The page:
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MIT, Harvard seek to block Trump rule barring foreign students from staying in US for online classes

US Rep. Ilhan Omar (D-MN) (L) talks with Speaker of the House Nancy Pelosi (D-CA) during a rally with fellow Democrats before voting on H.R. 1, or the People Act, on the East Steps of the US Capitol on March 08, 2019 in Washington, DC. (AFP photo)
Protest signs hang inside Building 10 on the campus of Massachusetts Institute of Technology on March 12, 2020 in Cambridge, Massachusetts. (Photo by AFP)

A lawsuit recently filed by Harvard University and Massachusetts Institute of Technology (MIT) in a federal court in Boston, seeking to block a Trump administration rule barring foreign students from remaining in the country if educational institutions don’t hold in-person classes this fall, has met a typical Trumpian diversion: A threat to have their tax exempt status reviewed.

About 60 American universities on Sunday, however, filed what is known as an amicus brief supporting the lawsuit, including seven other Ivy League schools.

The Ivy League is an American collegiate athletic conference comprising eight private universities in the Northeastern United States. The term Ivy League is typically used beyond the sports context to refer to the eight schools as a group of elite colleges with connotations of academic excellence, selectivity in admissions, and social elitism. Its members in alphabetical order are Brown University, Columbia University, Cornell University, Dartmouth College, Harvard University, the University of Pennsylvania, Princeton University, and Yale University.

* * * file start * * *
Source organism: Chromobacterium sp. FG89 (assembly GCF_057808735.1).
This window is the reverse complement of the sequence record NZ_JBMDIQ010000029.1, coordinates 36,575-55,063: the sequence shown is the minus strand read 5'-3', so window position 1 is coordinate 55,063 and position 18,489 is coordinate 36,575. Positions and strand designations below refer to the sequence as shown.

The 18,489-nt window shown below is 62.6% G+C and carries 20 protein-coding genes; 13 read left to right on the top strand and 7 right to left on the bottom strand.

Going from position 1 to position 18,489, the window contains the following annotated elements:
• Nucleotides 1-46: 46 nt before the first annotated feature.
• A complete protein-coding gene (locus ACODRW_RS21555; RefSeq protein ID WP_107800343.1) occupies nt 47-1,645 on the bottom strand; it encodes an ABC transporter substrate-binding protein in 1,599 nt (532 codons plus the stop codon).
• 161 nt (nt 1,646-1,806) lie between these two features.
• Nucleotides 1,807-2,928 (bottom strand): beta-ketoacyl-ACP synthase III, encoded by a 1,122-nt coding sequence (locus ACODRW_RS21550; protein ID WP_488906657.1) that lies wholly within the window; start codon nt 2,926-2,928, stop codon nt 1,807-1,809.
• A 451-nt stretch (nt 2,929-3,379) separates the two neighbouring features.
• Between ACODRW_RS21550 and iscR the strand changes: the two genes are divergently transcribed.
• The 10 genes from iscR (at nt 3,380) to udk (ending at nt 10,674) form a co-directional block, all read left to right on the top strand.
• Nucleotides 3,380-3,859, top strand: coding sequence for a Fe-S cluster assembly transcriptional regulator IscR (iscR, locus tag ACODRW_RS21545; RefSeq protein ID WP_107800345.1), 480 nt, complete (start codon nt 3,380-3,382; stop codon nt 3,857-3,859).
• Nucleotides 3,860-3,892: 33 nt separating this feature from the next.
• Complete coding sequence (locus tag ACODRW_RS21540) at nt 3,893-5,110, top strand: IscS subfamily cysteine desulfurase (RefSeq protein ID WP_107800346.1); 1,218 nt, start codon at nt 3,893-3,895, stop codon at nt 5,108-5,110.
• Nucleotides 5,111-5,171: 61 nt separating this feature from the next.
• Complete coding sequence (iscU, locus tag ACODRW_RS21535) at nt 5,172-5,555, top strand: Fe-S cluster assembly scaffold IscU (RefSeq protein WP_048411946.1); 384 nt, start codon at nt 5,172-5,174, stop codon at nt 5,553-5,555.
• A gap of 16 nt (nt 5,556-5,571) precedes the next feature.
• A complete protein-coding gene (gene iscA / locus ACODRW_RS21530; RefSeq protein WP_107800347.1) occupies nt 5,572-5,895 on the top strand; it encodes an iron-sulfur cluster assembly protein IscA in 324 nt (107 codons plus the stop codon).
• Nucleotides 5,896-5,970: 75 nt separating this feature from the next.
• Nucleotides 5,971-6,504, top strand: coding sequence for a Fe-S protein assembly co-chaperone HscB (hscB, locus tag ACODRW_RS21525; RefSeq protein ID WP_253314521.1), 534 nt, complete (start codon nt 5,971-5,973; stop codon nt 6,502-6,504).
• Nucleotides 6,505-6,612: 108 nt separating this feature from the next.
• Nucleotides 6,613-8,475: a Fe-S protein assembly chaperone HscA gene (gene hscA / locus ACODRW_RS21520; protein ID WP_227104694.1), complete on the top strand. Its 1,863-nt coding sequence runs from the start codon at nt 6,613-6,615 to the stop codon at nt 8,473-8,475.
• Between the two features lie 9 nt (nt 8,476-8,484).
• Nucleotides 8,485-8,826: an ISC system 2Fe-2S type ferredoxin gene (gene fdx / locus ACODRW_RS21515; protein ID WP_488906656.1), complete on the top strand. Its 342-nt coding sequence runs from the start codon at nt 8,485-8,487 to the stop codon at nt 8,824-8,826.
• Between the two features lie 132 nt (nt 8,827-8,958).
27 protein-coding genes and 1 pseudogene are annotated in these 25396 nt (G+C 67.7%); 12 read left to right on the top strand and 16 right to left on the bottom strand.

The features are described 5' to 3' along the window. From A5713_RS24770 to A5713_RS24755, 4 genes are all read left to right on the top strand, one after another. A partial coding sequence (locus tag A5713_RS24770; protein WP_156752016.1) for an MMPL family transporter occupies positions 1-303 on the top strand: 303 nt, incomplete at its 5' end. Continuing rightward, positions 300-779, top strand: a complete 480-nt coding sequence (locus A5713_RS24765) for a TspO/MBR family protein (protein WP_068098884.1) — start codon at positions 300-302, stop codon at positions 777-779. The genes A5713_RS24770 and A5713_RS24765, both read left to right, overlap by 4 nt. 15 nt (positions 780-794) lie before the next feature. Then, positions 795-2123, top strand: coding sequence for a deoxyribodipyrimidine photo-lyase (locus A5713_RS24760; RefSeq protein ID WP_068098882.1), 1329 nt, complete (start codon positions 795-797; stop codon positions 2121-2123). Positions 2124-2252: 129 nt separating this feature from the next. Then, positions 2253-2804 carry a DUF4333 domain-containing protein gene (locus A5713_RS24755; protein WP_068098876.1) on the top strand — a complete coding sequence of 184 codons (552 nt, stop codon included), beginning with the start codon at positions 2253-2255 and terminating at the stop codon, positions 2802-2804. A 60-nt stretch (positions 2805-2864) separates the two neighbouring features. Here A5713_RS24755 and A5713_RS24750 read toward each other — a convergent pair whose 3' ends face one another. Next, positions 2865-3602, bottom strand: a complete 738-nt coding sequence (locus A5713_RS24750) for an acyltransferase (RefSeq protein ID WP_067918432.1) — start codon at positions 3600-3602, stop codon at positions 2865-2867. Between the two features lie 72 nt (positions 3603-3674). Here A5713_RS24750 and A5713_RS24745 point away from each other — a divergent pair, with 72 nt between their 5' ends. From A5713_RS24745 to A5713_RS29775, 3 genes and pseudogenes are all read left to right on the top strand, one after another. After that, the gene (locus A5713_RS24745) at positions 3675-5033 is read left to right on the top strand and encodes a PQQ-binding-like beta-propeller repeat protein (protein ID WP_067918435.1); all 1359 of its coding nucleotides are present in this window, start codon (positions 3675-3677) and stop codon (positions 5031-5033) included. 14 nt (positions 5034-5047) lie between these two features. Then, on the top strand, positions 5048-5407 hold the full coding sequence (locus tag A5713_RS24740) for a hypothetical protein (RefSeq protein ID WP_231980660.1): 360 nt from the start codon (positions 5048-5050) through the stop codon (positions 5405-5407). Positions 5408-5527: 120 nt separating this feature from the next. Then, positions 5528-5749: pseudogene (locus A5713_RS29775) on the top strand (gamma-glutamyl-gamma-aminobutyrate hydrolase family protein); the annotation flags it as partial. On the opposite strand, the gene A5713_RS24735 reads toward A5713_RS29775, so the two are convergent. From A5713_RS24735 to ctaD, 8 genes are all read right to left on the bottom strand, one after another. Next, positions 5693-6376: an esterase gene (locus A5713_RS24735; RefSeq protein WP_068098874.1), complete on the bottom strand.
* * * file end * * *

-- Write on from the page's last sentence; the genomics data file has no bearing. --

The universities said they relied on federal guidance, which was to remain “in effect for the duration of the emergency,” allowing international students to attend all-online courses during the pandemic, according to the amicus brief.

An amicus curiae brief is a persuasive legal document filed by a person or entity in a case, usually while the case is on appeal, in which it is not a party but has an interest in the outcome—typically the rule of law that would be established by the court in its ruling.

“The emergency persists, yet the government’s policy has suddenly and drastically changed, throwing amici’s preparations into disarray and causing significant harm and turmoil,” they added.

Something in the order of 1.1 million overseas students attended US higher education institutions in the 2018-19 academic year, according to a report by the State Department and the Institute of International Education (IIE), and they made up 5.5% of the entire US higher education enrollment.

The announcement by the Trump administration blindsided academic institutions grappling with the challenges of safely resuming classes as the coronavirus pandemic continues unabated around the world and surges in the United States.IV

The US government has been trying to get schools and universities to reopen by autumn. Harvard has already announced it would hold all classes online that term.

“The president is using foreign students as pawns to keep all schools open, no matter the cost to the health and well-being of these students and their communities,” said Mark Rosenbaum, a lawyer with Public Counsel, a legal aid organization in Los Angeles that filed a lawsuit Friday on behalf of graduate students at three California universities. “It’s temper-tantrum policymaking.”